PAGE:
LOCAL NEWS PAGE 6, FRIDAY, MAY 27, 2011 THE TRIBUNE The Governments of the Bahamas and Georgia havee stablished diplomatic rela tions, focusing on education, culture and financial invest ment. A joint communiqu was s igned by Paulette Bethel, Ambassador and Permanent Representative of theB ahamas to the United Nations, and Alexander L omaia, Ambassador and Permanent Representative of Georgia to the UnitedN ations, on May 13 at the Bahamas Permanent Mis sion in New York. Oppor tunities Ambassador Lomaia expressed a desire to explore opportunities with the Bahamas in the areas of education, culture and financial investment. He noted the possibility of a student exchange programme with tertiary institutions in both countries and the willingness of his government to enter into a visa waiver exchange agreement with the Bahamas to foster business and investment opportunities. Both parties have agreed that the establishment of diplomatic relations between them will be guided by the Vienna Convention on Diplomatic Relations, signed on April 18, 1961, and on the principles and objectives enshrined on the Charter of the UN and other fundamental norms and principles of international law, particularly sovereign quality among the states, territorial integrity, inviola bility of states frontiers and non-interference in internal affairs of another state. Georgia is a country located in the Caucasus region of Eurasia with a population of about 4.6 million. Bahamas, Georgia to explore opportunities in education, culture and financial services A S THE annual Pineapple Festival celebrates its 24th anniversary next month, organisers are promising the popular event will be better than ever. They said that as the Gregory Town, Eleuthera community prepares for the festival, changes to the format are being planned in an effort to reflect the events maturity. Jacqueline Gibson, acting general manager of the Eleuthera Tourist Office, said: When you have an event that has been around for more than two decades, constant evaluation and improvement is being done. This is a mature event now. We have gotten this down to a science. So the public can expect a welloiled festival machine that delivers fun, excitement, and the best Bahamian experience anywhere. The event will assemble the best Bahamian entertainers to ensure a top-notch experience for those who take part. Performers will include KB, winner of the Peoples Choice Award at the 14th Cacique Awards; and TRez Hep burn, another finalist for the award. They will be joined by the Royal Bahamas Defence Force Dance Band, the Brilanders and the Extremers. Cooking Other festival activities will include pineapple eating and cooking contests, a triathlon and bicycle race, plaiting of the pineapple pole, and the Little Miss Pineapple Pageant. The high school Battle of the Bands showdown is also a much-anticipated event, Ms Gibson said. The Pineapple Festival was started on Eleuthera by The Ministry of Tourism in 1988. The aims are to honour local farmers for their contributions to the community and to bring Bahamians and visitors together to participate in cultural activities. Before hurricane Andrew in 1992, the pineapple industry was the main focus of the 40 farmers in Gregory Town. An estimated 50,000 pineapples were exported each year. PINEAPPLE FESTIVAL: Still Sweet DIPLOMATICRELATIONS: TheBahamas and Georgia established diplomatic relations on May 13 during a ceremony in New York. Pictured are Paulette Bethel, Ambassador and Permanent Representative of the Bahamas to the United Nations, right, and Alexander Lomaia, Ambassador and Permanent Representa tive of Georgia to the United Nations. SIGNINGCEREMONY: A joint communiqu was signed by Paulette Bethel, Ambassador and Permanent Representative of the Bahamas to the United Nations, right, and Alexander Lomaia, Ambassador and Permanent Representative of Georgia to the United Nations, left, establishing diplomatic relations between both countries on May 13 at the Bahamas Permanent Mission in New York. PINEAPPLE FEST BUNCH: Pineapples from Gregory Town, Eleuthera. PINEAPPLE FEST DISH: Pineapple specialty dishes are a big attraction at Pineapple Fest.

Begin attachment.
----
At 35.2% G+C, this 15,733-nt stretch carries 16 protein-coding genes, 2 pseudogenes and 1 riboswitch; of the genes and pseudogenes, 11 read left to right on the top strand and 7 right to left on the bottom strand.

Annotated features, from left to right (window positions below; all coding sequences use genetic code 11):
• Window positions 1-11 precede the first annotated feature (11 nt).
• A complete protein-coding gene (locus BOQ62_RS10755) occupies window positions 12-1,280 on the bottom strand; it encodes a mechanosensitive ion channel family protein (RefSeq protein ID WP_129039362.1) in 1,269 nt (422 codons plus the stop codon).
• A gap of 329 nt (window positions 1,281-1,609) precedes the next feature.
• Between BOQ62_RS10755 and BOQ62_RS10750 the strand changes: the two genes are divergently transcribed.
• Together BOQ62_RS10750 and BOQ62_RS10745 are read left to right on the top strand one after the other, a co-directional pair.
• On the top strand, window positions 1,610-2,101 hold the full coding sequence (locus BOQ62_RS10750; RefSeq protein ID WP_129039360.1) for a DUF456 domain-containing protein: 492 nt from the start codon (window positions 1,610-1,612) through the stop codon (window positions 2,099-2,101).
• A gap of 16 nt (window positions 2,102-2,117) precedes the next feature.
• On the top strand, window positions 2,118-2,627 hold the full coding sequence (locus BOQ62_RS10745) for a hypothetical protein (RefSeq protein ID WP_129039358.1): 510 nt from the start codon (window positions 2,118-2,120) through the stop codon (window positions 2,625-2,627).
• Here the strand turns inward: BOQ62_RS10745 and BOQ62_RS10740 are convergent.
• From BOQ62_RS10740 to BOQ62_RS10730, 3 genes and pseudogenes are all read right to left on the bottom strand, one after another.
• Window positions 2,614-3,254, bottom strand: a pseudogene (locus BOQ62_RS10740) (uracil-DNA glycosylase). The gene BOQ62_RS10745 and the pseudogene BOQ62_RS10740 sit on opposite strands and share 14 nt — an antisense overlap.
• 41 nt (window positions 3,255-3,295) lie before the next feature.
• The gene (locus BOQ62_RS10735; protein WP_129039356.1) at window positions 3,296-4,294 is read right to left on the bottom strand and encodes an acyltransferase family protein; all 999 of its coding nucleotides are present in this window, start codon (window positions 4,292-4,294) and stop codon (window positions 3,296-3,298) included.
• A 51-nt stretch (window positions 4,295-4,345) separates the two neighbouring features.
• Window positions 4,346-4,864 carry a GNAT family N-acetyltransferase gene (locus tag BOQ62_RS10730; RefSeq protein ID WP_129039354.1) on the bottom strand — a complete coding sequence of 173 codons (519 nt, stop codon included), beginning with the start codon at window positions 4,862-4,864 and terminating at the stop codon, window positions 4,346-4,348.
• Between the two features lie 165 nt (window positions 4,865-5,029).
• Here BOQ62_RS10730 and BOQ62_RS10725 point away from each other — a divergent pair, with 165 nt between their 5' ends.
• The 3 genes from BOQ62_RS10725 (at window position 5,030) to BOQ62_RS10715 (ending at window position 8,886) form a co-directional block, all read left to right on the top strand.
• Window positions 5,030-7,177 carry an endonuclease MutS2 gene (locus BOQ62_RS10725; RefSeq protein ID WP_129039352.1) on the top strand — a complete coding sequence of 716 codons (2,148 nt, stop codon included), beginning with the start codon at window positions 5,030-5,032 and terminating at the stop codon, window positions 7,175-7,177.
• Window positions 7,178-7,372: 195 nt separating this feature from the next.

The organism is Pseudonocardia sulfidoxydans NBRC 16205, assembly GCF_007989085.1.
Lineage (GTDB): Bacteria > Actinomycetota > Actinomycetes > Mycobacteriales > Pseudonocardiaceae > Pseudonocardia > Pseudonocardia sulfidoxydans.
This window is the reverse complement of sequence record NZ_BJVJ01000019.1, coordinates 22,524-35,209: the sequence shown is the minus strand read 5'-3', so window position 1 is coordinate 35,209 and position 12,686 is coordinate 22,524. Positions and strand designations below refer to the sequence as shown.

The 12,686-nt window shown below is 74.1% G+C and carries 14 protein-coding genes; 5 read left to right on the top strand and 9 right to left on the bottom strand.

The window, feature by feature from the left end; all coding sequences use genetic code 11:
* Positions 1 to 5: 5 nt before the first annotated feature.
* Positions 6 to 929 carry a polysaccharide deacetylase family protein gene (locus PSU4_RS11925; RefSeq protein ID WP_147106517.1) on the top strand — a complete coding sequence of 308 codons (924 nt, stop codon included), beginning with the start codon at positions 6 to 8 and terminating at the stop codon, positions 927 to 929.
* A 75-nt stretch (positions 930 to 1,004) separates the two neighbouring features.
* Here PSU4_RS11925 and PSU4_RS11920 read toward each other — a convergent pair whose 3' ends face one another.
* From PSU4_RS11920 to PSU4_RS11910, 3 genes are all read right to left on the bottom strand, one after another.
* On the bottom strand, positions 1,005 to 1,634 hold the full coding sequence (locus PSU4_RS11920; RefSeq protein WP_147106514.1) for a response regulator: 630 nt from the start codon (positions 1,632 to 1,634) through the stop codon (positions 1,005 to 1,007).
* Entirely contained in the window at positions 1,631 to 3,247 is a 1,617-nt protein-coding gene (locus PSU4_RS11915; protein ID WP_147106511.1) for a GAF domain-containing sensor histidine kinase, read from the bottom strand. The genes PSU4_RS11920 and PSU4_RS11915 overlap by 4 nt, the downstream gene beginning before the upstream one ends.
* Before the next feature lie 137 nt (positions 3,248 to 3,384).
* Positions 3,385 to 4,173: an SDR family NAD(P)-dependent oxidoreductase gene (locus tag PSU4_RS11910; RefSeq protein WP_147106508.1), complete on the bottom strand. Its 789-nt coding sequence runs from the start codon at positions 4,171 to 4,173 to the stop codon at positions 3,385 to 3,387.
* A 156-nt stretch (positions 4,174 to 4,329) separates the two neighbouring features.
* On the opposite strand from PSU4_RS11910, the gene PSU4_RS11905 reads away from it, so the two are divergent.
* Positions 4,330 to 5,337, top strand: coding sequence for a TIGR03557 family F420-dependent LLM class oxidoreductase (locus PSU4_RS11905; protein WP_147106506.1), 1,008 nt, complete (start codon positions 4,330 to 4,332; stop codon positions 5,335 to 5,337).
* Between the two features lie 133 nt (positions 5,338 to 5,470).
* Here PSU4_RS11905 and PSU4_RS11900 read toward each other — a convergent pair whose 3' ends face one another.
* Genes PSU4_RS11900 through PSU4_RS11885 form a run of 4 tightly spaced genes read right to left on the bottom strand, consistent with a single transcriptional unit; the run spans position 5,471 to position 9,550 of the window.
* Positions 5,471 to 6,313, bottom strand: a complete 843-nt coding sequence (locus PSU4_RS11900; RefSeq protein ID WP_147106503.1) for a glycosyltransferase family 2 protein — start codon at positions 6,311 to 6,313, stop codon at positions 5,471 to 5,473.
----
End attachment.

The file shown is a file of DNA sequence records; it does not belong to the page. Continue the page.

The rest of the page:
PAGE 7